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MSHA finds safety rules ignored in rock fall that crushed coal miner

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MSHA finds safety rules ignored in rock fall that crushed coal miner

The March 30 death of a Kentucky coal miner occurred because the mine owner failed to identify and correct hazardous conditions, federal investigators concluded.

Joseph Partin, a 33-year-old foreman and auger operator, was crushed by a 2-ton rock that fell from a highwall at the Colonel Hollow mine in Whitley County. The accident occurred while Partin was standing between the auger machine and the highwall under the extended highwall guard.

A U.S. Mine Safety and Health Administration investigation found that Green Hill Mining Inc did not implement policies and procedures to prevent miners from working between equipment and the highwall; did not comply with auger operating precautions in its ground control plan for mining the seam; and did not ensure mine examiners identified, recorded and corrected all hazardous conditions at the highwall.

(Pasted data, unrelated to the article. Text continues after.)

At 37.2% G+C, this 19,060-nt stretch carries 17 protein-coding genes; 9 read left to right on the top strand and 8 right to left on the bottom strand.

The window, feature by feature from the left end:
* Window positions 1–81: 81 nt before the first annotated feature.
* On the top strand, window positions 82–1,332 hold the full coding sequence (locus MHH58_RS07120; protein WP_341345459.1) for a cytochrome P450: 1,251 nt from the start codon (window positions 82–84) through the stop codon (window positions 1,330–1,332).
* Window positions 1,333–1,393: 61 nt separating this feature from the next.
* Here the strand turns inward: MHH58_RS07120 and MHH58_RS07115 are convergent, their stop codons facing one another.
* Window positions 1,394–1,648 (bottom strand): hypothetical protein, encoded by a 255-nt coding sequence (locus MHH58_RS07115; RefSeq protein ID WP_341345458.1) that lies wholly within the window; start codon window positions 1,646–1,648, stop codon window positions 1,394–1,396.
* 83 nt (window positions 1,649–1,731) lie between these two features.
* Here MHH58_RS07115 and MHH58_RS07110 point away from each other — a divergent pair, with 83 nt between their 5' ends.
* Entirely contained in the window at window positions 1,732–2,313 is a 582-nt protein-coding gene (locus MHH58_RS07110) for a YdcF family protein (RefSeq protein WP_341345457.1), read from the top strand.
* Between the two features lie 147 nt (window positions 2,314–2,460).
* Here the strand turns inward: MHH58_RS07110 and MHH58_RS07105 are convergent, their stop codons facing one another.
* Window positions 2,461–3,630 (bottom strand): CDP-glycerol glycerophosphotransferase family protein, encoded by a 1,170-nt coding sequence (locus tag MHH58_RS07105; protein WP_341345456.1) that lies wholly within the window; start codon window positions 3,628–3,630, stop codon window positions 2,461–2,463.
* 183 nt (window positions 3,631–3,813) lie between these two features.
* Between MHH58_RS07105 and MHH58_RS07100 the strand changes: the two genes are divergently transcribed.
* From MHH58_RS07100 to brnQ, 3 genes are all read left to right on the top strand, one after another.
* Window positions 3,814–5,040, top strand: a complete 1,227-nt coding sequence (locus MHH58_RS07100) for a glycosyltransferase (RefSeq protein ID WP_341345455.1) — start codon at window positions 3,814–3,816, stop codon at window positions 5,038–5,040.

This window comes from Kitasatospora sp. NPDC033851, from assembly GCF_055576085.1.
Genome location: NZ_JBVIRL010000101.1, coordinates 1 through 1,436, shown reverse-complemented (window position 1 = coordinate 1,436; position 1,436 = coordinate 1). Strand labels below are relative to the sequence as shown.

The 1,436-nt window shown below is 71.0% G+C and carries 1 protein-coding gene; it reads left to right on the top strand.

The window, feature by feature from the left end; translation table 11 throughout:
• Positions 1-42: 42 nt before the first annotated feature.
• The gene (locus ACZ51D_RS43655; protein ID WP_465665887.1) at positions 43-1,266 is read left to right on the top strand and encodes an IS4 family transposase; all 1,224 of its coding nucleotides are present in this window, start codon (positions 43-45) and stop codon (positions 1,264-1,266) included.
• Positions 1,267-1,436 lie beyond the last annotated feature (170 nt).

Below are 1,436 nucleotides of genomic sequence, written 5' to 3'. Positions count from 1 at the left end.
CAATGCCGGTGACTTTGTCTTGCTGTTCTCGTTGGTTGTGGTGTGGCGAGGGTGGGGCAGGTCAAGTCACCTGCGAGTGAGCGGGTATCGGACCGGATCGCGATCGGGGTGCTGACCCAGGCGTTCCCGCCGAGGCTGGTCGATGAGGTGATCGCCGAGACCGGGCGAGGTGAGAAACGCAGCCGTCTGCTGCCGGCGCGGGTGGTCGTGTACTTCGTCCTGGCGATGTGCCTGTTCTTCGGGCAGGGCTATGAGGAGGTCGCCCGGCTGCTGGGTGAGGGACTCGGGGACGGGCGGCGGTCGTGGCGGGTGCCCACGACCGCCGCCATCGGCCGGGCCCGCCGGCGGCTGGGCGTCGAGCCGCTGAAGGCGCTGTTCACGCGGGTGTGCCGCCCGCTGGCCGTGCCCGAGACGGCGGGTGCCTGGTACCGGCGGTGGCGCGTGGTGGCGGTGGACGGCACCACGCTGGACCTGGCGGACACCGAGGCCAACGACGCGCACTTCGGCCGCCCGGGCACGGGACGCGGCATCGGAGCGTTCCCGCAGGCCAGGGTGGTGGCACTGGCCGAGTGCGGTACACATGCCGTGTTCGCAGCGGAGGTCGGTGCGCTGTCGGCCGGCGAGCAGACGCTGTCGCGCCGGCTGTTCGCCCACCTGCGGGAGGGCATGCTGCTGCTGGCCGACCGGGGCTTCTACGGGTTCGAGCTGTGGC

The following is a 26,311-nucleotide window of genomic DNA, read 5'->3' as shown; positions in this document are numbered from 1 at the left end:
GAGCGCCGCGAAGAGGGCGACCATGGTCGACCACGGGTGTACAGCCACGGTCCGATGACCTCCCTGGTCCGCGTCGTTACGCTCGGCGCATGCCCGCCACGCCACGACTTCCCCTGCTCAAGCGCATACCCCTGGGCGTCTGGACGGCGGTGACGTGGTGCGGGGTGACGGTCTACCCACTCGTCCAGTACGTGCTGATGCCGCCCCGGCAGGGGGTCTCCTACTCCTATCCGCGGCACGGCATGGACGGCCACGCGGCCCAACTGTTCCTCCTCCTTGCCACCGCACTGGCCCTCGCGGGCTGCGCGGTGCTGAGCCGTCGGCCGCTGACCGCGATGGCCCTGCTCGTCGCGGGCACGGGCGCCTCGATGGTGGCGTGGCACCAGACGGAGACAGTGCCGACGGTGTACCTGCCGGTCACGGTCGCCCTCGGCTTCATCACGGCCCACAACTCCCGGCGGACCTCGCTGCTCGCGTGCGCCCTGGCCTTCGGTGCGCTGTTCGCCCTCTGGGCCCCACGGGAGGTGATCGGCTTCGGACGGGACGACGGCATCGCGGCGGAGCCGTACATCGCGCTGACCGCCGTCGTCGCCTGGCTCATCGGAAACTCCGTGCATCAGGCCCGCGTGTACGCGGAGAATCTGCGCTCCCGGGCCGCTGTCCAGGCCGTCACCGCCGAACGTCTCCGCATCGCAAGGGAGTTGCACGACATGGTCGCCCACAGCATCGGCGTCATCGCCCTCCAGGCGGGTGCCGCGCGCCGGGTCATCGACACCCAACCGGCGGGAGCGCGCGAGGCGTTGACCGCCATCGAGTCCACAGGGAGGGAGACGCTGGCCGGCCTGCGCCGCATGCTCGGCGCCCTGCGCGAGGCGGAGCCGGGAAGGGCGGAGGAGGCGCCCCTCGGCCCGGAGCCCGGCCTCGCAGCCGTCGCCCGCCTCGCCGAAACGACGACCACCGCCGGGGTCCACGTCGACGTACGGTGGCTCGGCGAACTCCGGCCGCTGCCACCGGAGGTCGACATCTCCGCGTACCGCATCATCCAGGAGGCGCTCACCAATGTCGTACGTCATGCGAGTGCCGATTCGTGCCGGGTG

The Colonel Hollow mine was shut down after the accident and placed in abandoned status, MSHA said in its report.

Green Hill was issued three citations and two orders for safety violations that contributed to the accident. Four of the violations were deemed unwarrantable failures to comply with a mandatory standard.

Partin was the fourth coal miner killed on the job in 2017; there have been 13 fatalities at coal mines this year, up from eight in all of 2016.